Editor's Note: This was originally published for FANGORIA on August 26, 2011, and we're proud to share it as part of The Gingold Files.
The Caller asks the question: Can a movie centered on menacing phone calls still work in a day and age when everybody’s got cell phones with cute/whimsical ring tones, as opposed to the old days of the comparatively room-shaking bells on stationary phones? The answer is yes, when one such model is still present in an apartment the movie’s heroine moves into.
In The Caller, that apartment is located in San Juan, Puerto Rico, and the heroine is Mary Kee (Rachelle Lefevre from the first two Twilight films). She arrives there in the wake of a very non-amicable divorce from her slimeball husband Steven (Ed Quinn), who’s more affectionate toward their dog than toward Mary (coincidentally, a similar pooch is a point of contention in another breakup in Our Idiot Brother, also opening today). Mary’s attempts to recover psychologically and establish her own life are boosted when she clicks with good-looking college teacher John Guidi—no surprise, since he’s played by another vampire-franchise veteran, True Blood’s Stephen Moyer—but are crimped when she starts receiving mysterious calls on that old rotary phone from a woman seeking someone named Brian.
At first, Mary thinks they’re wrong numbers, or maybe crank calls; there’s no one named Brian there. Then it seems that the woman on the other end of the line, Rose (the voice of Drag Me to Hell’s Lorna Raver), is just lonely and needs someone to talk to. She claims that she, too, is in the throes of a troubled relationship, so Mary might have found in her a psychological soulmate. Director Matthew Parkhill, in concert with Lefevre’s empathetic performance and working from a script by Sergio Casci, initially establishes an affecting “relationship” between the two women, as Mary tries to encourage Rose to find the empowerment that she herself is struggling to achieve. The paranormal wrinkle is that Rose claims to be calling from 1979—and the horror element comes in when the friendship sours and Rose reveals a nasty streak. But if she is in fact communicating from over three decades ago, she can’t pose an actual threat to Mary—can she?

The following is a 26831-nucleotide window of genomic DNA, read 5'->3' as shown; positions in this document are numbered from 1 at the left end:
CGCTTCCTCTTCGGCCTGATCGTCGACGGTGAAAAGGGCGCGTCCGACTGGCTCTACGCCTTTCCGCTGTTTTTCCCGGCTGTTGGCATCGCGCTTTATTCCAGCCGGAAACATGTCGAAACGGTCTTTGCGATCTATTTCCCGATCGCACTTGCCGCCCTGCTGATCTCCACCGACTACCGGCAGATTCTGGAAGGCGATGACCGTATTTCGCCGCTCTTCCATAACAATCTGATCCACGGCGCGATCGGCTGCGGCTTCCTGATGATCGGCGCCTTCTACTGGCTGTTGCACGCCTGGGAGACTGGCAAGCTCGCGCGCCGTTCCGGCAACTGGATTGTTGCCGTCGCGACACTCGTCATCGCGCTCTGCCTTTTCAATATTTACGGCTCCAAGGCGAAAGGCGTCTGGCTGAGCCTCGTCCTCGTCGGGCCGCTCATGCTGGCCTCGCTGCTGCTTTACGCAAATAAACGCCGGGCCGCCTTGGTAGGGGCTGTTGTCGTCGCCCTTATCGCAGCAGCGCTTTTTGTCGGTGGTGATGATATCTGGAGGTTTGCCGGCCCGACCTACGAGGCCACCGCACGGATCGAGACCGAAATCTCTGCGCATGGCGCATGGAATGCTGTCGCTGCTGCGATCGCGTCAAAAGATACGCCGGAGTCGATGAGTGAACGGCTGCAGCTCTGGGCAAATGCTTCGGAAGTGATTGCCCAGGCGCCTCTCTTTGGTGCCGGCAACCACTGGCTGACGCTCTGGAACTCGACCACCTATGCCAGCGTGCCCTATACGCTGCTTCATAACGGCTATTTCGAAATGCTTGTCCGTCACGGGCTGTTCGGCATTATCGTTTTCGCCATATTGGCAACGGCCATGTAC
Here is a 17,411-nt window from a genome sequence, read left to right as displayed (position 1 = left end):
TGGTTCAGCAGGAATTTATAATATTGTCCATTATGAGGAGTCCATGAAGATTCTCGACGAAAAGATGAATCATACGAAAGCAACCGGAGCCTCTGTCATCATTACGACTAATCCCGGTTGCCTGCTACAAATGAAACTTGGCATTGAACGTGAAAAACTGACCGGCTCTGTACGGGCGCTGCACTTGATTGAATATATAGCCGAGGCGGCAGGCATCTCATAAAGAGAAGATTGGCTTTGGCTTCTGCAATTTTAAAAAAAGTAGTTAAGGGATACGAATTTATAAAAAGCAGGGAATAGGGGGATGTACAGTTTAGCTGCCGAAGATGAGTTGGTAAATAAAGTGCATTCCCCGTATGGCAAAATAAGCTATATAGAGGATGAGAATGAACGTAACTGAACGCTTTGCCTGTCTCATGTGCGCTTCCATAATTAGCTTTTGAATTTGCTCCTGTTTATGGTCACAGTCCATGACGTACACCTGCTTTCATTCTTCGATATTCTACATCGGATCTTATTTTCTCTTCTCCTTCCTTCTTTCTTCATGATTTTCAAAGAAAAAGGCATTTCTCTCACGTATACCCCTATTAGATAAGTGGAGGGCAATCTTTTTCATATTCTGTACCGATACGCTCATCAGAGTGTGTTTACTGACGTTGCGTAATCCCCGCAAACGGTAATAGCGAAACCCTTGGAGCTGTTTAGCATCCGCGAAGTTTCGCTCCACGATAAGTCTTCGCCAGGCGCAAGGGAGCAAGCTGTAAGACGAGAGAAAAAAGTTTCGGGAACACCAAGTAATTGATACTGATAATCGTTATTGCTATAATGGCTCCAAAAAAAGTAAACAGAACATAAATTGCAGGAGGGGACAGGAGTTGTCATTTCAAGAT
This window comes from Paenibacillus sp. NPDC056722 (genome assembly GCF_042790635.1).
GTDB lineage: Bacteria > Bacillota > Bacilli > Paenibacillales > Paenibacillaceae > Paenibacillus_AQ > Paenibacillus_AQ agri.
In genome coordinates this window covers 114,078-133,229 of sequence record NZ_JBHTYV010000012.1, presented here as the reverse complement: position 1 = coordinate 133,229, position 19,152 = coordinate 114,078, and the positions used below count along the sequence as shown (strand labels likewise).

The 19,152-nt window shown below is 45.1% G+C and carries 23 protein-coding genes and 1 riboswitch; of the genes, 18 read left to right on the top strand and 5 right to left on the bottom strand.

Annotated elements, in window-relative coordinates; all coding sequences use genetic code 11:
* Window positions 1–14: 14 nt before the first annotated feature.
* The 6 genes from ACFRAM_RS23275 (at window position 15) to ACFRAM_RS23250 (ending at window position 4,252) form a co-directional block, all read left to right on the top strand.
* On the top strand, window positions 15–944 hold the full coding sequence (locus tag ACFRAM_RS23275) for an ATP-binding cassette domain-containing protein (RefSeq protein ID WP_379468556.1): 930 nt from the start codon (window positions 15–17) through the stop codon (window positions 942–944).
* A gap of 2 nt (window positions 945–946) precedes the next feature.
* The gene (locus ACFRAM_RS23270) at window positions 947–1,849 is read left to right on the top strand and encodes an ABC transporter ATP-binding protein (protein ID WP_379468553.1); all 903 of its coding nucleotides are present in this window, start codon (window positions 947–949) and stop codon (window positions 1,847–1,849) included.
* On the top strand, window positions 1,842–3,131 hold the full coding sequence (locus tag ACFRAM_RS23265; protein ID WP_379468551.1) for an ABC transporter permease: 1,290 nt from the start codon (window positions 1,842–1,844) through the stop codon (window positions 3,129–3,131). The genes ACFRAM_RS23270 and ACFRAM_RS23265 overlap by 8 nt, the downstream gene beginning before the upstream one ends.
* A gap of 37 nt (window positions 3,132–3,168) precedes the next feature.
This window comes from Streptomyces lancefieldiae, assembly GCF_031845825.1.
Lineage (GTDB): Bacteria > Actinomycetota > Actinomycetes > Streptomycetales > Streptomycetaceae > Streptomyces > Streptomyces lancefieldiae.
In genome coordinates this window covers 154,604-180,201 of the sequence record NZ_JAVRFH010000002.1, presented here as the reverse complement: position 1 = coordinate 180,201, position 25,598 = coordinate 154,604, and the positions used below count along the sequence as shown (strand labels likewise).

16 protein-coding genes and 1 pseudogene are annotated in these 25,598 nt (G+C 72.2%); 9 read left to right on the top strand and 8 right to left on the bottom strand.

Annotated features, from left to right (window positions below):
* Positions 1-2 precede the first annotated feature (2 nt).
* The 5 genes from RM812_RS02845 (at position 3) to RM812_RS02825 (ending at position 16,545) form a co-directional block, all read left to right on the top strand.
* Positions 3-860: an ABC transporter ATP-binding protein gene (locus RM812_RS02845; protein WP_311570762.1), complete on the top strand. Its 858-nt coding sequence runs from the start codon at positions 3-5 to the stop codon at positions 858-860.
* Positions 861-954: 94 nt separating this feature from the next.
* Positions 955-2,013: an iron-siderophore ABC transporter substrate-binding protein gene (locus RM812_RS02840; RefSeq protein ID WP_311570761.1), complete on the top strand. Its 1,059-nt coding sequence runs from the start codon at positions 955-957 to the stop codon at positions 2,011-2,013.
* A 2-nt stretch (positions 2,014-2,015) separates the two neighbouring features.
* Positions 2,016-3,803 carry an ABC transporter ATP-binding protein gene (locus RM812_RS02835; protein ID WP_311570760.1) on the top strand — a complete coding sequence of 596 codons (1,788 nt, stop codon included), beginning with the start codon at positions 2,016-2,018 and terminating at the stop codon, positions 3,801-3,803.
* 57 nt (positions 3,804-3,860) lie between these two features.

Suffice to say that soon Mary doesn’t know who should be feared more, Rose or the still-lurking Steven—and for a time, the movie doesn’t seem able to decide either. While Parkhill and DP Alexander Melman maintain a consistent visual tone of gloom and impending menace, the story’s focus becomes uneven around the second act, as the subplots duel when they should be walking hand in hand. Speaking of which, the burgeoning romance between Mary and John has its awkward moments as well—from the dialogue in their first encounter to the fact that, after he enthusiastically offers an explanation for the time paradox in one scene, he acts like a disbeliever in another that follows. And the music by Unkle and Aidan Lavelle tries way too hard to deliver the spooks and accentuate the jump moments.
For all that, The Caller slowly but surely begins to weave a spell as the true nature of the peril Mary faces comes more into relief. It’s a clever conceit on Casci’s part, one that leaves Mary truly helpless to stop it, and it’s accentuated by Raver’s line deliveries, as she proves she doesn’t need a gypsy accent—or to even be visible—to be menacing. While the manner in which the plot plays out requires that the nastiest developments also occur offscreen, Parkhill makes the situations just as scary as if Rose were able to actually show up to physically terrorize Mary. Crucially, he makes you believe in the fantastical premise by grounding the rest of the movie in reality, and tautly executes the twists and turns in Casci’s scenario. And even though it’s never foregrounded, there’s an extra element of tragedy to the fact that, in a way, Mary herself helped encourage Rose’s transformation into malevolence.
The Caller is one of those movies that sneaks up on you, in part because for a while, it seems like you can tell just where it’s going to go, and the supporting characters don’t seem like they’re going to be any more than exactly who they appear to be from their first scenes. In some cases, they’re not—but when their ultimate roles in the story are revealed, the payoffs still get under your skin. The movie may seem like it’s going to be a generic domestic thriller at the start, but by the time it reaches its conclusion, it has ventured into some pretty uncompromising places.